There are many reports of different devices that have been used as well as techniques and suggestions for their removal (1313. Eaton SH, Dickstein RJ, Wiygul JB. Novel use of the Gigli saw for management of penile entrapment. J Sex Med. 2009;6:595-7., 1414. Noh J, Kang TW, Heo T, Kwon DD, Park K, Ryu SB. Penile strangulation treated with the modified string method. Urology. 2004;64:591.). The approach of choice depends on the type of the constricting device, degree of injury, and available equipment (99. Silberstein J, Grabowski J, Lakin C, Goldstein I. Penile constriction devices: case report, review of the literature, and recommendations for extrication. J Sex Med. 2008;5:1747-57.). Penile aspiration could serve as the simple first step to reduce edema and provide more space to release the device (1515. Chang SJ, Chiang IN, Hsieh JT, Liu SP. Extrication of penile constriction device with corpora aspiration. J Sex Med. 2009;6:890-1; author reply 891-2.). Katz et al. described a new noninvasive technique, the “pseudo-pulley” method, which involves the passage of four straight Nitinol hydrophilic guide wires to remove a penile constriction device (1616. Katz DJ, Chin W, Appu S, Harper M, Vukasin F, Tay YK, et al. Novel extraction technique to remove a penile constriction device. J Sex Med. 2012;9:937-40.). If non-invasive removal is not possible, an object may be cut or sawed off. Nonelectric cutting tools should be reserved for smaller and softer objects such as hair, plastic bottle rings, and smaller metal rings (1717. Greenspan L. Tourniquet syndrome caused by metallic bands: a new tool for removal. Ann Emerg Med. 1982;11:375-8.). Unfortunately, there are some reports of iatrogenic injury caused by these devices (1818. Brock S, Kuhn W. Removal of constricting bands using the Dremel drill. Acad Emerg Med. 1999;6:1182-3.). Horstmann et al. reported the successful removal of a 3.6-cm long piece of heavy metal tubing using an angle grinder (1919. Horstmann M, Mattsson B, Padevit C, Gloyer M, Hotz T, John H. Successful removal of a 3.6-cm long metal band used as a penile constriction ring. J Sex Med. 2010;7:3798-801.). In cases when all other extraction techniques have failed and there exists devitalized or gangrenous tissue, penile degloving and amputation can be employed (99. Silberstein J, Grabowski J, Lakin C, Goldstein I. Penile constriction devices: case report, review of the literature, and recommendations for extrication. J Sex Med. 2008;5:1747-57.).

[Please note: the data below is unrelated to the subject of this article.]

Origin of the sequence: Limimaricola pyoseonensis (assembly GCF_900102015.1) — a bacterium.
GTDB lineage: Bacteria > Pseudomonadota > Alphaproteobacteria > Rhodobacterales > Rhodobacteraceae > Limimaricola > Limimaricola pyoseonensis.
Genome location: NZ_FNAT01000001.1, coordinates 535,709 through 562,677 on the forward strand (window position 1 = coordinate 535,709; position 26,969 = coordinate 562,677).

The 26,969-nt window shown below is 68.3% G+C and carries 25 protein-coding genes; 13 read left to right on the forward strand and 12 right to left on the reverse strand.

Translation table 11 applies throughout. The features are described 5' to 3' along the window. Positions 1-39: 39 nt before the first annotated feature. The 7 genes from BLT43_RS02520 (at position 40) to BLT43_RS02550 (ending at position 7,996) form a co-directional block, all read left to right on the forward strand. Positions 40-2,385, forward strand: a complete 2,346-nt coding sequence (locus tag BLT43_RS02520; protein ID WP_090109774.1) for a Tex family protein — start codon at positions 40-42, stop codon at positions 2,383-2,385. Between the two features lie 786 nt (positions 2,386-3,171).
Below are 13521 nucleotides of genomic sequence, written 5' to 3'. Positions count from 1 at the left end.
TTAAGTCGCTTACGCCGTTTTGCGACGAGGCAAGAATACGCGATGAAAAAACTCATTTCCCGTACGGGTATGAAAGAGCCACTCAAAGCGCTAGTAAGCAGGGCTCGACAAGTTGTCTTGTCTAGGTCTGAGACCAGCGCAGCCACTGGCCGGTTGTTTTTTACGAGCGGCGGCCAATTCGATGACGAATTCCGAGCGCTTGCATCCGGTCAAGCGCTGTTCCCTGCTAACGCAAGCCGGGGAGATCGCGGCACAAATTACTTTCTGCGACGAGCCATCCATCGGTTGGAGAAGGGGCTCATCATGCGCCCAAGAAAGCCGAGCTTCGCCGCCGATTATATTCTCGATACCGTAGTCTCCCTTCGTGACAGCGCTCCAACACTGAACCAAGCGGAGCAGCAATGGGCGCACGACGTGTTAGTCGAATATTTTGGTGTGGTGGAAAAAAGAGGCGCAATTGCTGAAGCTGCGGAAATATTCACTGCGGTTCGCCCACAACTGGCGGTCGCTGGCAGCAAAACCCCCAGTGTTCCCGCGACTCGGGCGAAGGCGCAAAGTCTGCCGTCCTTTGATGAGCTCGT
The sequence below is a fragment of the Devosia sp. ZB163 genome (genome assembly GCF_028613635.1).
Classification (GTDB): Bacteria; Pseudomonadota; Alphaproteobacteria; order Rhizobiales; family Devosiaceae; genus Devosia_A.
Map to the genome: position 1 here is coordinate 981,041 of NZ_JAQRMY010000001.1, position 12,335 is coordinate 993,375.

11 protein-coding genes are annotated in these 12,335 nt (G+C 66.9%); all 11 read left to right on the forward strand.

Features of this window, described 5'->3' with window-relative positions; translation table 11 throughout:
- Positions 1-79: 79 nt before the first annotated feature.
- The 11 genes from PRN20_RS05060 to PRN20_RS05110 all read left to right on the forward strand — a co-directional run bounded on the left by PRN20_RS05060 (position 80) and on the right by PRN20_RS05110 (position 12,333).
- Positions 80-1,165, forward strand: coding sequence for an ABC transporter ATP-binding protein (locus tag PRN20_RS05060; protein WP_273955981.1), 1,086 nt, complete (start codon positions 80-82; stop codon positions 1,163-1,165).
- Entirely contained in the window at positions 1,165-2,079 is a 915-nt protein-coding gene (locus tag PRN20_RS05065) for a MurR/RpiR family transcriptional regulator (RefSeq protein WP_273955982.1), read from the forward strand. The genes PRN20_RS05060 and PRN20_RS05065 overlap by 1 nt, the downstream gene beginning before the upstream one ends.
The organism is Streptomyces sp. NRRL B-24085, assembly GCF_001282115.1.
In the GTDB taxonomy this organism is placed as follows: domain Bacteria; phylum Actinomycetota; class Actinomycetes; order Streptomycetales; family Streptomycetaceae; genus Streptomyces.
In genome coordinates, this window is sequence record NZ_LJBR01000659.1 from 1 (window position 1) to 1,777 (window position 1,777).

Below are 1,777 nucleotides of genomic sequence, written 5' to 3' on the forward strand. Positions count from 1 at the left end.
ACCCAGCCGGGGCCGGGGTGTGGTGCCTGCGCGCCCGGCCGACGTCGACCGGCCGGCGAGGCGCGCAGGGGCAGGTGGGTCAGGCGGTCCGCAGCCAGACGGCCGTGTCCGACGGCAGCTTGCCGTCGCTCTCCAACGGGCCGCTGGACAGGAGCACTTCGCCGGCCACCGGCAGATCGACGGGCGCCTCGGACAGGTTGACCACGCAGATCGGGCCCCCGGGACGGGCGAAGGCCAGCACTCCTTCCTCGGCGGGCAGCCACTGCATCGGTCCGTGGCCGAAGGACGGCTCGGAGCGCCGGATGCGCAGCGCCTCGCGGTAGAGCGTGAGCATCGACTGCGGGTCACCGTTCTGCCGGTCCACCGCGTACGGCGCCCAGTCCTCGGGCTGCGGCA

In our series, a Gigli saw (44.4%) was most commonly used to remove non-metallic penile constrictors, followed by orthopedic cutting pliers (22.2%). Gigli saws are manufactured with several interlaced micro-twisted and then braided steel strands that give them great cutting power. They are easily applied under the penile constrictor, allowing them to be removed quickly and non-invasively, constituting an excellent option for the removal of non-metallic constrictors devices (Figure-3).